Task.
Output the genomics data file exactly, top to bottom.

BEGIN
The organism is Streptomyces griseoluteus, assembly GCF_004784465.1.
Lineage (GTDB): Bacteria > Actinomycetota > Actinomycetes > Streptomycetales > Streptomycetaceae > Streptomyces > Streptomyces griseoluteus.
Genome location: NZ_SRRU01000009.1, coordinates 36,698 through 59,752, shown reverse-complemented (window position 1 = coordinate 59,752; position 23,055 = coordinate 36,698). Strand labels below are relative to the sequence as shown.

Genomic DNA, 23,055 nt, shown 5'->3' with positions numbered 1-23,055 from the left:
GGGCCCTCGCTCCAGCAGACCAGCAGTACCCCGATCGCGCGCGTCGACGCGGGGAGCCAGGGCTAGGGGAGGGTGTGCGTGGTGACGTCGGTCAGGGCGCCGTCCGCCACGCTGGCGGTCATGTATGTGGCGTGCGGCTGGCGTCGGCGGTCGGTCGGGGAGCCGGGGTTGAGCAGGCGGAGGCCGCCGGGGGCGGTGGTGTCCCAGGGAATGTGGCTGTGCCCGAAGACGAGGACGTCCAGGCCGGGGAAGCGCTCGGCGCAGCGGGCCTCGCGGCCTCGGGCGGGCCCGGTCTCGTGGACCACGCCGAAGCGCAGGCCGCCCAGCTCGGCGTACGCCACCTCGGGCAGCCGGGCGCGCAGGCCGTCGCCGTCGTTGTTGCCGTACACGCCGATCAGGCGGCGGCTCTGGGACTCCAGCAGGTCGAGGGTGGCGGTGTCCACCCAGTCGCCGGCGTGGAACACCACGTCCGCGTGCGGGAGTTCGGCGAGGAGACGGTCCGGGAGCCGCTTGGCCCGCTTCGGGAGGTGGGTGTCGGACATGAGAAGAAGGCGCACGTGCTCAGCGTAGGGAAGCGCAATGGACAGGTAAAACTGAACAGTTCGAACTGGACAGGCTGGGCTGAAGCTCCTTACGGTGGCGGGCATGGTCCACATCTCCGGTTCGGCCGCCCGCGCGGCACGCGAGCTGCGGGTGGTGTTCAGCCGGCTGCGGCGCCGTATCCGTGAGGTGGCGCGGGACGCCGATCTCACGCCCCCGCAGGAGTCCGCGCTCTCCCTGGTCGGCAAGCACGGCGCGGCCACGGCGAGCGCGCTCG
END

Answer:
The organism is Streptomyces griseoluteus, assembly GCF_004784465.1.
Lineage (GTDB): Bacteria > Actinomycetota > Actinomycetes > Streptomycetales > Streptomycetaceae > Streptomyces > Streptomyces griseoluteus.
Genome location: NZ_SRRU01000009.1, coordinates 36,698 through 59,752, shown reverse-complemented (window position 1 = coordinate 59,752; position 23,055 = coordinate 36,698). Strand labels below are relative to the sequence as shown.

Genomic DNA, 23,055 nt, shown 5'->3' with positions numbered 1-23,055 from the left:
GGGCCCTCGCTCCAGCAGACCAGCAGTACCCCGATCGCGCGCGTCGACGCGGGGAGCCAGGGCTAGGGGAGGGTGTGCGTGGTGACGTCGGTCAGGGCGCCGTCCGCCACGCTGGCGGTCATGTATGTGGCGTGCGGCTGGCGTCGGCGGTCGGTCGGGGAGCCGGGGTTGAGCAGGCGGAGGCCGCCGGGGGCGGTGGTGTCCCAGGGAATGTGGCTGTGCCCGAAGACGAGGACGTCCAGGCCGGGGAAGCGCTCGGCGCAGCGGGCCTCGCGGCCTCGGGCGGGCCCGGTCTCGTGGACCACGCCGAAGCGCAGGCCGCCCAGCTCGGCGTACGCCACCTCGGGCAGCCGGGCGCGCAGGCCGTCGCCGTCGTTGTTGCCGTACACGCCGATCAGGCGGCGGCTCTGGGACTCCAGCAGGTCGAGGGTGGCGGTGTCCACCCAGTCGCCGGCGTGGAACACCACGTCCGCGTGCGGGAGTTCGGCGAGGAGACGGTCCGGGAGCCGCTTGGCCCGCTTCGGGAGGTGGGTGTCGGACATGAGAAGAAGGCGCACGTGCTCAGCGTAGGGAAGCGCAATGGACAGGTAAAACTGAACAGTTCGAACTGGACAGGCTGGGCTGAAGCTCCTTACGGTGGCGGGCATGGTCCACATCTCCGGTTCGGCCGCCCGCGCGGCACGCGAGCTGCGGGTGGTGTTCAGCCGGCTGCGGCGCCGTATCCGTGAGGTGGCGCGGGACGCCGATCTCACGCCCCCGCAGGAGTCCGCGCTCTCCCTGGTCGGCAAGCACGGCGCGGCCACGGCGAGCGCGCTCG